The fascinating world of "red gold"

Published in Focus
29 December 2016

The history of coral told by someone who has made it a reason for living

The origins of gold production in Naples are ancient. Already in ancient Parthenope worked many goldsmiths from Magna Grecia. The activity was flourishing in Roman times, even in Pompeii, where a shop was found with branches of coral on the desk, the carving of which is typical of our area.

We spoke with Caterina Ascione, art historian and designer, member of the historical family of jewelers of Torre del Greco, for centuries the land of coral. The first thing she told us about is the world record of Torre del Greco, the only place in the world where cameo is created from shells, an art which dates back to the institution of the first coral factory in town, by the Marseille Bartholomew Marten, in 1805.

In time, "the carvers of Torre del Greco specialized in carving shells because the value of the raw material was low, allowing small shops to operate with little capital", she explained. Not only: Neapolitan jewelry has always been linked to the production of souvenirs of Campania archaeological remains. "The Etruscan jewelry was often used with coral and enamels, and, even before that, Naples was the manufacturing center of excellence of precious metals throughout the Mediterranean. The treasures of the Chapel of San Gennaro are an example: the extremely innovative work of the miter by Matteo Treglia and all the other small jewelry of which we have examples".

Today, in the jewelry industry, Campania region is the fourth pole in Italy and the crafting and processing of coral and cameo continues to be a typical art of Torre del Greco.

The story of coral is tied to women. "The factory in Torre implanted by Marten employed mainly women workers - explains Ascione - In Torre, for more than 6 months a year, women were the only inhabitants of the city because the men left for coral fishing. Since they were paid half at the beginning and half upon their return, also based on the amount of coral fished, women were forced to work to support themselves and coral allowed them to do so. They were engaged in operations requiring more sensitivity and precision: threading, punching and the choice of the corals. The toughest work, however, was left to the men, such as cutting and polishing (the coral was wiped for seven hours under running water in cloth bags). Still today a certain division of roles remains, even though not as strict. The threading and the choice of colors is still left to the women, but there is a greater number of women entrepreneurs".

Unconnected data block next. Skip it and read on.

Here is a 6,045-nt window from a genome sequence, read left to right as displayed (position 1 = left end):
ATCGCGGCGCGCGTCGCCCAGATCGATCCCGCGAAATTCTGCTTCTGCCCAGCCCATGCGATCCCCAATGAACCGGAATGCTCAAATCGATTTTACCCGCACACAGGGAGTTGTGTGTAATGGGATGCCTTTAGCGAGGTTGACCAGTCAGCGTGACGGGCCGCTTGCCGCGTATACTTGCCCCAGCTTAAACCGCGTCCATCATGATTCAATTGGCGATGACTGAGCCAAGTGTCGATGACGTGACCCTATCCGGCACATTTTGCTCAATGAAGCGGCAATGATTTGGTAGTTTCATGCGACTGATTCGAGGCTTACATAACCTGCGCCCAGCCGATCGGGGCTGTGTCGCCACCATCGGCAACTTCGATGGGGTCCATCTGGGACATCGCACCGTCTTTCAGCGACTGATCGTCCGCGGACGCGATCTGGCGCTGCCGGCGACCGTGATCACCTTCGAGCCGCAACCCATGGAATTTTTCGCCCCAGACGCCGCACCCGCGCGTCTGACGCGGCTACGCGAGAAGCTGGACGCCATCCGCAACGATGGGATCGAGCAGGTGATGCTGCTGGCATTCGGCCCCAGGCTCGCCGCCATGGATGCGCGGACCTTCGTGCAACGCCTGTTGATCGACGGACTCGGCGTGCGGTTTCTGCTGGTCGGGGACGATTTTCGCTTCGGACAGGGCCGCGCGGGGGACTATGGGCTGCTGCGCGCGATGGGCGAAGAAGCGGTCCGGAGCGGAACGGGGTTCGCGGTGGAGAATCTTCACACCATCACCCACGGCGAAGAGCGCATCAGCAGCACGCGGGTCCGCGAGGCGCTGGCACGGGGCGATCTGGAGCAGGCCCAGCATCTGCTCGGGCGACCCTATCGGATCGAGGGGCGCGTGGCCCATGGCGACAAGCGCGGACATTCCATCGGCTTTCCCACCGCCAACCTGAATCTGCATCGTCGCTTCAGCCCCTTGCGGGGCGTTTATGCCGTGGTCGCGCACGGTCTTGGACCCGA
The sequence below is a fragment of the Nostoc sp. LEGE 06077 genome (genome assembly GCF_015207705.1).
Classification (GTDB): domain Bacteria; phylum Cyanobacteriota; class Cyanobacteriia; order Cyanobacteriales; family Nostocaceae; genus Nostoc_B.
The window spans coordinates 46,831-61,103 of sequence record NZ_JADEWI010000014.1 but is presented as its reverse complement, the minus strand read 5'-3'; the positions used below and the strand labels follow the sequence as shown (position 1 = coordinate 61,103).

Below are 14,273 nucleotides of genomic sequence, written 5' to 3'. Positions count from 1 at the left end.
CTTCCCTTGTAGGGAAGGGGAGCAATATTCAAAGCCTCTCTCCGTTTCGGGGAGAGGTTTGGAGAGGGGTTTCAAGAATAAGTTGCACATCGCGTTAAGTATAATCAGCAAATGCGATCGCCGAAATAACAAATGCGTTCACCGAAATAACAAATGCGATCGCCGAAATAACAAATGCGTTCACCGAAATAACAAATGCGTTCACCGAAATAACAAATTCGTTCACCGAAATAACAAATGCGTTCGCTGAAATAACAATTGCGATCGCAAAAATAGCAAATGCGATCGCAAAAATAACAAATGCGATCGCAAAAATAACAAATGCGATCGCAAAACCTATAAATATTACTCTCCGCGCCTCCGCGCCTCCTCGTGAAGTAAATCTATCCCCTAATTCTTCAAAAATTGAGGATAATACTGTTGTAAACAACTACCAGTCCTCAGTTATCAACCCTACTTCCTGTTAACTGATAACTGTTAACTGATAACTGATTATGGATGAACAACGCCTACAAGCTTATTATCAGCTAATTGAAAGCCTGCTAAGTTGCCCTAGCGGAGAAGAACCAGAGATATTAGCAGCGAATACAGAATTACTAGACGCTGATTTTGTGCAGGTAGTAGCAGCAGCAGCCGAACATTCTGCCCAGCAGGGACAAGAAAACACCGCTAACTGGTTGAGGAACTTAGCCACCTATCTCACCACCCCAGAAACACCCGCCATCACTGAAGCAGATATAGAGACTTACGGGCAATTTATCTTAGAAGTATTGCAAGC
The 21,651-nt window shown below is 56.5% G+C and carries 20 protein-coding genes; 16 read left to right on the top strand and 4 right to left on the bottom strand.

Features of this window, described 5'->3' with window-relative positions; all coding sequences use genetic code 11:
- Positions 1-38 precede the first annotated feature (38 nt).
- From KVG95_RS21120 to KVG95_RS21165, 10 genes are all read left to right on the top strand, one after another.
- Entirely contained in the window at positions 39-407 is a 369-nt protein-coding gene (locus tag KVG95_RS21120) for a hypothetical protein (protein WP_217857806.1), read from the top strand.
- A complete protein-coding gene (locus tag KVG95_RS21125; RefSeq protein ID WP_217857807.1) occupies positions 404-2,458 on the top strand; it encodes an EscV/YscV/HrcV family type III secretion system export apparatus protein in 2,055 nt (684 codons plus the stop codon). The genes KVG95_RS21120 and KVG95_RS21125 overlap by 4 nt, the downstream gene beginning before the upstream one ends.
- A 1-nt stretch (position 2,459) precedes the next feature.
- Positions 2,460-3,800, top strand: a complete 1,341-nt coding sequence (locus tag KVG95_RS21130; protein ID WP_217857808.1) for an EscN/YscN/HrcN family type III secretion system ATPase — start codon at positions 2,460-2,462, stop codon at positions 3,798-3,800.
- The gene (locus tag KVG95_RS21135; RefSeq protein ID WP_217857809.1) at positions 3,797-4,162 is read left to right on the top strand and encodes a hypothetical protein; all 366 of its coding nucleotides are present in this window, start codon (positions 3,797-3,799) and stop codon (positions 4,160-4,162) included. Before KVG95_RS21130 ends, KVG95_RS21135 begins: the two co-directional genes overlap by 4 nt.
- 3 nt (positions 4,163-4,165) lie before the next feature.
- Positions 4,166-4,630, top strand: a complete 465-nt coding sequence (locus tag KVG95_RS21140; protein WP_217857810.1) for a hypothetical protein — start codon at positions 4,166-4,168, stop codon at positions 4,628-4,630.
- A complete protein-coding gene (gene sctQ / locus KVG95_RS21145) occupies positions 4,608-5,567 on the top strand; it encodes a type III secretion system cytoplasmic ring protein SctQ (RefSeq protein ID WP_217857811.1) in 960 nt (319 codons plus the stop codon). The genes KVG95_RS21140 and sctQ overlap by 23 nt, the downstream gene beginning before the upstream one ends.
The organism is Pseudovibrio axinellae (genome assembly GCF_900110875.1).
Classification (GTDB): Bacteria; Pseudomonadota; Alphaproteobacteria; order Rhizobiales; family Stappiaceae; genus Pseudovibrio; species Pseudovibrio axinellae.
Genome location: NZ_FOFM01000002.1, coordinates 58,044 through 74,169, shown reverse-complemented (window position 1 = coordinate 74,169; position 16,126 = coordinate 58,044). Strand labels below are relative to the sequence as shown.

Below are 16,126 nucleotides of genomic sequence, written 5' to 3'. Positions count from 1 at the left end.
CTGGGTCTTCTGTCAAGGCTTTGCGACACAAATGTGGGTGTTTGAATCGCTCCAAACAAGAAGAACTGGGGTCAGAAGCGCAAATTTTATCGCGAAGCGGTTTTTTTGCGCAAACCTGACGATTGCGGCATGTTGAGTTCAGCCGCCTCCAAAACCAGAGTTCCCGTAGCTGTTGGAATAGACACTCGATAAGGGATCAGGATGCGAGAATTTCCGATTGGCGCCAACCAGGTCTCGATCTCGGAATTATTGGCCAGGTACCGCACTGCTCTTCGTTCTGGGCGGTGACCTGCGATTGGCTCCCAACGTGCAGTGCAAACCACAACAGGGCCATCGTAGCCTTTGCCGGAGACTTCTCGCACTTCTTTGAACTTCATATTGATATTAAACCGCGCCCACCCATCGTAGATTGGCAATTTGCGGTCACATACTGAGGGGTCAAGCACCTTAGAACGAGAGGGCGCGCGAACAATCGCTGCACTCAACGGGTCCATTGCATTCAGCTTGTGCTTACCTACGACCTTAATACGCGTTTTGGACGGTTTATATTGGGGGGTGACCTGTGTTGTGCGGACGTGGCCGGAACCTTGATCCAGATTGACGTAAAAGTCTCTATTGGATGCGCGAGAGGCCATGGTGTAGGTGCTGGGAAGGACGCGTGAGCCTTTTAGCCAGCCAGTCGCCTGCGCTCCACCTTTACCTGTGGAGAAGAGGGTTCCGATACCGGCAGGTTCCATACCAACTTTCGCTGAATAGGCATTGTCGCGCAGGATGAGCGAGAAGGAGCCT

Is it true that in the past, coral was considered an apotropaic object? "Of course! It was considered a symbol of strength, vitality, and fertility. Until the 1700s it was thought to be the only object belonging simultaneously to the three kingdoms of nature: plant, due to its arboreal form, mineral, because it’s as hard as a stone, and animal, because when freshly caught it has small octopuses on it. Even in the coral transformation process from soft, in the form of seaweed, before being caught, to when it hardens right out of the water, there is always a reference to a phallic shape. At the same time, it was propitiatory to fertility: coral was given to young brides to keep them healthy and make them procreate and to nurses to increase the tastiness of their breast milk. In Christian times, coral was associated with the color of the blood of Christ. It is a sector in which women and men have always had a very close relationship. According to the legend, in fact, Gorgon, from whom it is said that coral originated, was both a man and a woman".

What does coral represent for you? "I come from generations of coral, fishermen and entrepreneurs. I’ve been exposed to coral since I was a child; it’s my life. Then I began to study it and, in fact, learning the history of coral has made me understand better who I am today".